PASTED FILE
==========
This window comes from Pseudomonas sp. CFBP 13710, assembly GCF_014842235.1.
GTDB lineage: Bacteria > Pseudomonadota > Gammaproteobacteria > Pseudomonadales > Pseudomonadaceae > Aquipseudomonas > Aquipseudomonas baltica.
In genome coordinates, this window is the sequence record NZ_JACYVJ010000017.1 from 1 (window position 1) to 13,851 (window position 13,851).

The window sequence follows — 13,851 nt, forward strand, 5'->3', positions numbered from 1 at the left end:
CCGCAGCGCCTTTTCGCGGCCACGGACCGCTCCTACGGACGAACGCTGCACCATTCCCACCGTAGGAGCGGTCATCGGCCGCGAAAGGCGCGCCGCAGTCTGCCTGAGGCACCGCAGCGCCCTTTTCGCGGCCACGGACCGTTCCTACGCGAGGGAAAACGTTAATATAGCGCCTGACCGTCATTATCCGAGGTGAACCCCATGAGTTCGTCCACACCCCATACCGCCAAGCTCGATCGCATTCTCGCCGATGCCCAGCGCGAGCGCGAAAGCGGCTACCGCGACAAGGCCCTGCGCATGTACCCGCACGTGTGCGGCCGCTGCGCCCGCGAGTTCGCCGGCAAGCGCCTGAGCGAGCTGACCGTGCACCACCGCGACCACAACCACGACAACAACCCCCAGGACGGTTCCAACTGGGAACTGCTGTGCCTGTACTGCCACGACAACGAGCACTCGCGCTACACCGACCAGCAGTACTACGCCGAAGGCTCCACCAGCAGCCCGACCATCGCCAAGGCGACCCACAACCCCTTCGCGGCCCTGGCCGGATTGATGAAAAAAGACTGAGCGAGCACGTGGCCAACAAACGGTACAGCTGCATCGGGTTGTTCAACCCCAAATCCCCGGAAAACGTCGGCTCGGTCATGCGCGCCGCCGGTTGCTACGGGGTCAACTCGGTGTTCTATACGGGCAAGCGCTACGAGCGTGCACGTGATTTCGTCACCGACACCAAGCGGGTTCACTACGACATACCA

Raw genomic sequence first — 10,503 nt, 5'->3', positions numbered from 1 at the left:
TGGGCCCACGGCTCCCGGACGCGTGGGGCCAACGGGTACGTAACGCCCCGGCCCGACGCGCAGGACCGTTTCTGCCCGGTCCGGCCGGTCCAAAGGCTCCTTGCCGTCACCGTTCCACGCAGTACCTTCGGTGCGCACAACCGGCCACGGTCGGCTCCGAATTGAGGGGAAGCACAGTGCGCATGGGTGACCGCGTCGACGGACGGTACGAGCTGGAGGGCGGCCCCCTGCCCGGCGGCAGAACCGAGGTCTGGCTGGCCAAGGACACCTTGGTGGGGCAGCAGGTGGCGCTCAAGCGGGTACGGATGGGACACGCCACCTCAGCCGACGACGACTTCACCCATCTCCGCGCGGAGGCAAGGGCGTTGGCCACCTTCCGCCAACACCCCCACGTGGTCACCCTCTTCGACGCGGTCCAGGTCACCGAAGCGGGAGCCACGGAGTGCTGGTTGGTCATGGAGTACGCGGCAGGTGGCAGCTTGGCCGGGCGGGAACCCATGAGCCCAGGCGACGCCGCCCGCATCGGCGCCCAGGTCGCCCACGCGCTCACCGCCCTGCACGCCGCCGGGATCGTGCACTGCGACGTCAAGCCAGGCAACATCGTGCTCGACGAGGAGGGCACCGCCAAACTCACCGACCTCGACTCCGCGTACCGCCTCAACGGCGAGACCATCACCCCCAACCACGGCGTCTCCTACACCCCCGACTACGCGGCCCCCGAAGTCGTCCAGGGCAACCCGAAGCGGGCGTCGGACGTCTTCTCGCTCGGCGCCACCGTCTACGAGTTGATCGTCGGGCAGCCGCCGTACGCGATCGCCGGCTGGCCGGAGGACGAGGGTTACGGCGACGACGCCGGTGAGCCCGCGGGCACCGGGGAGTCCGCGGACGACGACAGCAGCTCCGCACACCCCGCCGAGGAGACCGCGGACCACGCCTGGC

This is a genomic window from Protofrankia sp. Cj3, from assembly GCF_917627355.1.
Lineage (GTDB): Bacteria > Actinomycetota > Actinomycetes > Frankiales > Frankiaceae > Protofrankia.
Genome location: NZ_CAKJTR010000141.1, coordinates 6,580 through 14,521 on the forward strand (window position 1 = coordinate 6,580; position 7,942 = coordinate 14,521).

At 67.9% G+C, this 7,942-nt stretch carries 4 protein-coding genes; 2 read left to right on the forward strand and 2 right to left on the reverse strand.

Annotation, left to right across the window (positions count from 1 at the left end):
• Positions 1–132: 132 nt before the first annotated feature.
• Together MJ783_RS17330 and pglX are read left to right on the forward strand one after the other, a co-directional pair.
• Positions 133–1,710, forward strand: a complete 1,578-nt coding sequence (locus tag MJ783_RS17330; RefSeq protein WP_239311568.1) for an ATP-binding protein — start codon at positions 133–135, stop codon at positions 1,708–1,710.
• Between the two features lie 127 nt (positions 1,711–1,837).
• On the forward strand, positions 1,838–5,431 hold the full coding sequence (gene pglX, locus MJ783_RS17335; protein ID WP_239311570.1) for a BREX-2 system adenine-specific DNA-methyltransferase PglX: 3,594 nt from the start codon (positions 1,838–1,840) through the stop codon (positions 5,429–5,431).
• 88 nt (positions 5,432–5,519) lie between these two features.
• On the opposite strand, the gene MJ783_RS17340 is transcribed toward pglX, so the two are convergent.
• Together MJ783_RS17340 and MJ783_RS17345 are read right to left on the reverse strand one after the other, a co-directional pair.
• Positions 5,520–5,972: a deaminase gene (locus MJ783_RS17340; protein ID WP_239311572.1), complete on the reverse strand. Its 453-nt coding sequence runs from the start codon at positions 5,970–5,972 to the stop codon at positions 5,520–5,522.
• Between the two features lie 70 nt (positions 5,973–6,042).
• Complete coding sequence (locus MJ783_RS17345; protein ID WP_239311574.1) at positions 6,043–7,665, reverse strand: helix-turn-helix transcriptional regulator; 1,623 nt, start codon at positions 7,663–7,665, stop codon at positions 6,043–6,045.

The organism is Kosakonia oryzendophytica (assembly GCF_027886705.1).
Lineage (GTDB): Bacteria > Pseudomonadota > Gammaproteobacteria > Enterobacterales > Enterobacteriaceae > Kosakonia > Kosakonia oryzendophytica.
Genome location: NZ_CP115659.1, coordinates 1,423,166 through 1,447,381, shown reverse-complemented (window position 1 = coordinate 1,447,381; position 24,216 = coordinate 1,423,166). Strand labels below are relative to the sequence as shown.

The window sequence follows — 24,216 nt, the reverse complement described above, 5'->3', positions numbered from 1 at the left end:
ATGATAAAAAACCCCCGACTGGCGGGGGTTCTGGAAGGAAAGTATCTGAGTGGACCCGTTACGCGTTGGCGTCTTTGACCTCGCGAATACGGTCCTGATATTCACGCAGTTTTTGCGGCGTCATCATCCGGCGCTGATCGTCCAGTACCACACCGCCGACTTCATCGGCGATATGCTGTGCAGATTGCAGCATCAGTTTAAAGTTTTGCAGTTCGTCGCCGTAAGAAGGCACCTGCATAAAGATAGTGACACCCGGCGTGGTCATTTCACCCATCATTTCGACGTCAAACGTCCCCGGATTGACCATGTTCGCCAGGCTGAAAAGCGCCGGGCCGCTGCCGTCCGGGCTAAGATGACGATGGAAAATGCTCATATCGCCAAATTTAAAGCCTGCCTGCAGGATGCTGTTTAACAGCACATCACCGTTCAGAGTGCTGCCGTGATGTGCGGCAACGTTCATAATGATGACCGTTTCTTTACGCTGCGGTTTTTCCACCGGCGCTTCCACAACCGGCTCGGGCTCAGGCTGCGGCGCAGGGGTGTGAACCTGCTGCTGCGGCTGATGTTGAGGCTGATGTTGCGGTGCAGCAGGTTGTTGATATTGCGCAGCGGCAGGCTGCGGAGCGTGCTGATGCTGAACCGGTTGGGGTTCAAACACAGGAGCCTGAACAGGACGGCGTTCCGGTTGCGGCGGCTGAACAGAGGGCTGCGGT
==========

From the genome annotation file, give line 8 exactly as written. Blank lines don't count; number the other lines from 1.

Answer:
This is a genomic window from Protofrankia sp. Cj3, from assembly GCF_917627355.1.